Made to measure solutions

Restore is the first in a line of condition-specific studies by Danisco, as global probiotics business director Scott Bush explains: "Many probiotic suppliers employ a one-strain-does-it-all approach to efficacy. Danisco's screening strategy, utilising in vitro and in vivo models allows selection of the best strain or blend for each condition."

Similarly, when it comes to prebiotics, marketing is often more focused on specific age groups. According to prebiotic producer Orafti, infant formula manufacturers looking to replicate the qualities of breast milk are turning to prebiotics to boost gut health. New on to this market are Infacol Probiotic Drops from Forest Laboratories. The company says its prebiotic ingredient, L. reuteri, has been scientifically proven to inhibit harmful bacteria in the system without affecting the balance of good bacteria.

The most well-known prebiotics are inulin and oligofructose, but according to professor Glenn Gibson from the University of Reading's School of Food Biosciences, a much wider list is now emerging from Japan; including such prebiotics as isomaltooligosaccharides, lactosucrose and polydextrose.

"The advantage of prebiotics over probiotics is that product integrity, viability or stability are not issues, hence they can be added to many food vehicles," says Gibson, who points out that new product developments are "occurring at a rapid pace". Most recent interest has turned to the use of prebiotics in cereals (think tummy-friendly Rice Krispies Multigrain), cereal bars and bread.

And although their benefits have not been as extensively researched as those of probiotics, "the beneficial natures of both approaches are undoubtedly the same", says Gibson.

He also agrees that both can be beneficial to all age groups, stating: "Even a sceptic would admit that the approaches are relatively harmless." However, he adds that some age groups are more prone to intervention than others. "The magnitude of a prebiotic effect is related to starting levels of the target flora population. Examples include the elderly, who are especially prone to gastrointestinal infection, weaning children, formula-fed infants and frequent travellers," he says.

With research continuing and pending legislation increasing the pressure to substantiate any health claims with scientific research, where is the already seemingly crowded market heading? And will consumers be able to keep pace with the science?

According to Holmgren, consumer knowledge in the UK is only at the beginning compared with other countries in the EU (such as Finland). Similarly, Markus Smet, head of marketing and strategy at Naturis, suggests there is still room for probiotics in particular to expand into the cereal market. "Snacking on the go is another untapped area," says Smet, "and the use of prebiotics to reduce fat and sugar is an area that bakery and breakfast still have room to utilise."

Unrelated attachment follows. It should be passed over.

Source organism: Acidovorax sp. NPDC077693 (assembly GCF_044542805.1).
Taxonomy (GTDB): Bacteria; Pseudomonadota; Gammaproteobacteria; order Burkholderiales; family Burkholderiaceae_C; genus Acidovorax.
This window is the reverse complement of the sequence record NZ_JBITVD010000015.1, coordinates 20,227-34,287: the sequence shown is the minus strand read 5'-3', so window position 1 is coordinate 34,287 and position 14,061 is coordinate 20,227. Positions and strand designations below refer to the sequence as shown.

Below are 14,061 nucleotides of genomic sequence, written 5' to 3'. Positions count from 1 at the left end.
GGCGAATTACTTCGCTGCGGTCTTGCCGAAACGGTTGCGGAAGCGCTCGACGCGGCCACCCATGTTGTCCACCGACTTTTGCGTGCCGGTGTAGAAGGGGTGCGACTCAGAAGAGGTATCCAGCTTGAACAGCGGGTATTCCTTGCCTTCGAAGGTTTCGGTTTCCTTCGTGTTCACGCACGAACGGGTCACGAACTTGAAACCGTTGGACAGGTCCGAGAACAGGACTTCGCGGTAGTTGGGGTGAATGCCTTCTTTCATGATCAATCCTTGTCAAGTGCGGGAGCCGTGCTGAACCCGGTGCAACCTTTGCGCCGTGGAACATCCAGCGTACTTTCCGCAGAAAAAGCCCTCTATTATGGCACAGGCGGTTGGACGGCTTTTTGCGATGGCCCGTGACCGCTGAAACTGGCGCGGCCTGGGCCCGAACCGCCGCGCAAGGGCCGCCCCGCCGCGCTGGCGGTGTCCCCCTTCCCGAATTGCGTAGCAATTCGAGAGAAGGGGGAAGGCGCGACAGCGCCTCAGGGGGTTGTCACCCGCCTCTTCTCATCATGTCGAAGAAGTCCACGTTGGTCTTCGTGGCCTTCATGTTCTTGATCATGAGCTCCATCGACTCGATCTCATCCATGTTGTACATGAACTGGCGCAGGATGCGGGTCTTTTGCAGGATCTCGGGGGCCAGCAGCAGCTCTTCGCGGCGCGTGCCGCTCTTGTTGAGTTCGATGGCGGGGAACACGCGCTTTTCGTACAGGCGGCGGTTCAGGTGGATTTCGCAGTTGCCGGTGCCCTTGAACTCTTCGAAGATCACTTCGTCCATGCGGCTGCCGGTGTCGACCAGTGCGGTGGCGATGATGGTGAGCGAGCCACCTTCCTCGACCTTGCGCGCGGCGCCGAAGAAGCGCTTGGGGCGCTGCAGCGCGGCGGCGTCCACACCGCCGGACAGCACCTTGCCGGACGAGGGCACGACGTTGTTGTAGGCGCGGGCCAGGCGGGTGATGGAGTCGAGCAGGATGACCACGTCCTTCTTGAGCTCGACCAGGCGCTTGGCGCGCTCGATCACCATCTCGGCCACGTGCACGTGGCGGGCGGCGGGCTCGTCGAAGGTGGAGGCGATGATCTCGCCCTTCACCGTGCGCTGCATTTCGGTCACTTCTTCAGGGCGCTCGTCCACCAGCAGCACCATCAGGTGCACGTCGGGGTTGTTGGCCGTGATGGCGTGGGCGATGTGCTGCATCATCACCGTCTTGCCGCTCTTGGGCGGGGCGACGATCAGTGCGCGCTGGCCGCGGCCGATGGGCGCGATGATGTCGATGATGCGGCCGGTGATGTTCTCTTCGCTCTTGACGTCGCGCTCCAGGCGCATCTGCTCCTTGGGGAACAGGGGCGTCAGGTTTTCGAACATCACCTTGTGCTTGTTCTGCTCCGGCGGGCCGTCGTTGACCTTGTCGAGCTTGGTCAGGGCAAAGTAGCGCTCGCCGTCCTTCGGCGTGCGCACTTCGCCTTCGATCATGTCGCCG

So, with inulin readily being incorporated in food as a fat-replacer, are we likely to see gut health claims appearing on tubs of ice cream? Not likely, says O'Connell, as health claims on high fat, sugar and salt foods are likely to be restricted by changes to the regulations.

"Functional ingredients should be added to healthy foods, especially probiotics, where consumers are encouraged to eat them on a daily basis," she says. "You could put probiotics in a chocolate cheesecake, for instance, and your gut would be nice and healthy, but at 1,000 calories a slice, your arteries would be like concrete!" Ultimately, the dosage is the key target, followed by shelf-life, she says.

O'Connell suggests that a probiotic cottage cheese might be the next innovation on the market, while Holmgren believes probiotics added to room temperature liquids will be the next big thing. "But manufacturers are always looking for a longer and longer shelf-life, which makes it harder to add probiotics."

One thing that is agreed is that "the journey from science to consumer is not an easy one", says Christine Nicolay from Orafti, which is continually researching the area of consumer understanding. Ingredients firm DSM Food Specialties is also researching consumer perception of probiotics. It found that while digestive health was viewed as a vital part of overall wellbeing, people remain unsure of the best method to improve gut health, and are wary of functional products that aren't backed up by scientific evidence.

O'Connell agrees that as technology progresses, manufacturers must be wary of confusing the consumer. "It's easy to explain something to one person, but the challenge is in explaining it to 60M people."

Related topics: Ingredients, Healthy foods